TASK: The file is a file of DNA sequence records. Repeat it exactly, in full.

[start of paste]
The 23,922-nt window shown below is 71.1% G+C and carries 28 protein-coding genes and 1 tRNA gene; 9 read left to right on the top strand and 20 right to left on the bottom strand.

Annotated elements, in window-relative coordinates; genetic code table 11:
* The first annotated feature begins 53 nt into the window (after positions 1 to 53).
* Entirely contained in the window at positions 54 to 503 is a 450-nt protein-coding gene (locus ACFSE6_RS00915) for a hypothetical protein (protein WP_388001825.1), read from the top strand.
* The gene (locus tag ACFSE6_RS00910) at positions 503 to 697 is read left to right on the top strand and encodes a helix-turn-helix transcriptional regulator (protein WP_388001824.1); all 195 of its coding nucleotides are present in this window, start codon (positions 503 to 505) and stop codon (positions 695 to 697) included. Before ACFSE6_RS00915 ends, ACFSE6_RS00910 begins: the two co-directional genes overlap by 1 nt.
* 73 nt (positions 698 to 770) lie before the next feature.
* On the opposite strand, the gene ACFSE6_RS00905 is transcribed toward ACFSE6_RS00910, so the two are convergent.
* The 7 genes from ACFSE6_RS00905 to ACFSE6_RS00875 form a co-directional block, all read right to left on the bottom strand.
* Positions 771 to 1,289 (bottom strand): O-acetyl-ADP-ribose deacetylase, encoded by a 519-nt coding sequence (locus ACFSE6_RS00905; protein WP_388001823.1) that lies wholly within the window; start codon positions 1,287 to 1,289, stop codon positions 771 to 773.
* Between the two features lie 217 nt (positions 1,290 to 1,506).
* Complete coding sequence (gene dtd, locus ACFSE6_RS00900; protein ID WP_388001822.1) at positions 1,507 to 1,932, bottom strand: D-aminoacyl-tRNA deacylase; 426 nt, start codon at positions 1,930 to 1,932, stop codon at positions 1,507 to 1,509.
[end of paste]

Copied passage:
The 23,922-nt window shown below is 71.1% G+C and carries 28 protein-coding genes and 1 tRNA gene; 9 read left to right on the top strand and 20 right to left on the bottom strand.

Annotated elements, in window-relative coordinates; genetic code table 11:
* The first annotated feature begins 53 nt into the window (after positions 1 to 53).
* Entirely contained in the window at positions 54 to 503 is a 450-nt protein-coding gene (locus ACFSE6_RS00915) for a hypothetical protein (protein WP_388001825.1), read from the top strand.
* The gene (locus tag ACFSE6_RS00910) at positions 503 to 697 is read left to right on the top strand and encodes a helix-turn-helix transcriptional regulator (protein WP_388001824.1); all 195 of its coding nucleotides are present in this window, start codon (positions 503 to 505) and stop codon (positions 695 to 697) included. Before ACFSE6_RS00915 ends, ACFSE6_RS00910 begins: the two co-directional genes overlap by 1 nt.
* 73 nt (positions 698 to 770) lie before the next feature.
* On the opposite strand, the gene ACFSE6_RS00905 is transcribed toward ACFSE6_RS00910, so the two are convergent.
* The 7 genes from ACFSE6_RS00905 to ACFSE6_RS00875 form a co-directional block, all read right to left on the bottom strand.
* Positions 771 to 1,289 (bottom strand): O-acetyl-ADP-ribose deacetylase, encoded by a 519-nt coding sequence (locus ACFSE6_RS00905; protein WP_388001823.1) that lies wholly within the window; start codon positions 1,287 to 1,289, stop codon positions 771 to 773.
* Between the two features lie 217 nt (positions 1,290 to 1,506).
* Complete coding sequence (gene dtd, locus ACFSE6_RS00900; protein ID WP_388001822.1) at positions 1,507 to 1,932, bottom strand: D-aminoacyl-tRNA deacylase; 426 nt, start codon at positions 1,930 to 1,932, stop codon at positions 1,507 to 1,509.